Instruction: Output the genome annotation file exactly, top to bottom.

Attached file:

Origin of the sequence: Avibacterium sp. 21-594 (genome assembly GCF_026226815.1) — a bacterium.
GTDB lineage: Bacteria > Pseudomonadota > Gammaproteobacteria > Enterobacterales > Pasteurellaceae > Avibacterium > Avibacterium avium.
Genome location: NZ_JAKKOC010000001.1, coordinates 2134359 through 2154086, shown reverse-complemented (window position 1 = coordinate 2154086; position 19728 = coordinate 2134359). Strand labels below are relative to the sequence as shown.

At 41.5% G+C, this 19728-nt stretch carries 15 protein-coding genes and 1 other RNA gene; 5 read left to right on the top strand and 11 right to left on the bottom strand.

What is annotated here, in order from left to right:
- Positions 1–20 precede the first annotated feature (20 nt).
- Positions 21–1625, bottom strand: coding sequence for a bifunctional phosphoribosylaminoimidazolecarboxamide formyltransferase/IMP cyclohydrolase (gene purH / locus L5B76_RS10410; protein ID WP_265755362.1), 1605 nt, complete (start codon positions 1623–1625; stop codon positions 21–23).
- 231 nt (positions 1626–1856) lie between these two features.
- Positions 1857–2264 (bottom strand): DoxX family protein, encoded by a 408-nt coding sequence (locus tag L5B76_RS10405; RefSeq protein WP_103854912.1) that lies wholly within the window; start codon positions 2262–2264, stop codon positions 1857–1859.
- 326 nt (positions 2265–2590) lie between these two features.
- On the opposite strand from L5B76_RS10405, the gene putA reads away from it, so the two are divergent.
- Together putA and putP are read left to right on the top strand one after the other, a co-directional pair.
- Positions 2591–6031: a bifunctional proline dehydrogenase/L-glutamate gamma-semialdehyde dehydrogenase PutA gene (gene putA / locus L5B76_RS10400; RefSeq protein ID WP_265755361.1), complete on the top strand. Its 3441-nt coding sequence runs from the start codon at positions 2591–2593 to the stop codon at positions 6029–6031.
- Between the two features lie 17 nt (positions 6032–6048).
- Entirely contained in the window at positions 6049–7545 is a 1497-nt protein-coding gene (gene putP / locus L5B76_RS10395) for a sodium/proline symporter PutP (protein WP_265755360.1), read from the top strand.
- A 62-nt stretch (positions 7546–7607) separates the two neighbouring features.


Origin of the sequence: Avibacterium sp. 21-594 (genome assembly GCF_026226815.1) — a bacterium.
GTDB lineage: Bacteria > Pseudomonadota > Gammaproteobacteria > Enterobacterales > Pasteurellaceae > Avibacterium > Avibacterium avium.
Genome location: NZ_JAKKOC010000001.1, coordinates 2134359 through 2154086, shown reverse-complemented (window position 1 = coordinate 2154086; position 19728 = coordinate 2134359). Strand labels below are relative to the sequence as shown.

At 41.5% G+C, this 19728-nt stretch carries 15 protein-coding genes and 1 other RNA gene; 5 read left to right on the top strand and 11 right to left on the bottom strand.

What is annotated here, in order from left to right:
- Positions 1–20 precede the first annotated feature (20 nt).
- Positions 21–1625, bottom strand: coding sequence for a bifunctional phosphoribosylaminoimidazolecarboxamide formyltransferase/IMP cyclohydrolase (gene purH / locus L5B76_RS10410; protein ID WP_265755362.1), 1605 nt, complete (start codon positions 1623–1625; stop codon positions 21–23).
- 231 nt (positions 1626–1856) lie between these two features.
- Positions 1857–2264 (bottom strand): DoxX family protein, encoded by a 408-nt coding sequence (locus tag L5B76_RS10405; RefSeq protein WP_103854912.1) that lies wholly within the window; start codon positions 2262–2264, stop codon positions 1857–1859.
- 326 nt (positions 2265–2590) lie between these two features.
- On the opposite strand from L5B76_RS10405, the gene putA reads away from it, so the two are divergent.
- Together putA and putP are read left to right on the top strand one after the other, a co-directional pair.
- Positions 2591–6031: a bifunctional proline dehydrogenase/L-glutamate gamma-semialdehyde dehydrogenase PutA gene (gene putA / locus L5B76_RS10400; RefSeq protein ID WP_265755361.1), complete on the top strand. Its 3441-nt coding sequence runs from the start codon at positions 2591–2593 to the stop codon at positions 6029–6031.
- Between the two features lie 17 nt (positions 6032–6048).
- Entirely contained in the window at positions 6049–7545 is a 1497-nt protein-coding gene (gene putP / locus L5B76_RS10395) for a sodium/proline symporter PutP (protein WP_265755360.1), read from the top strand.
- A 62-nt stretch (positions 7546–7607) separates the two neighbouring features.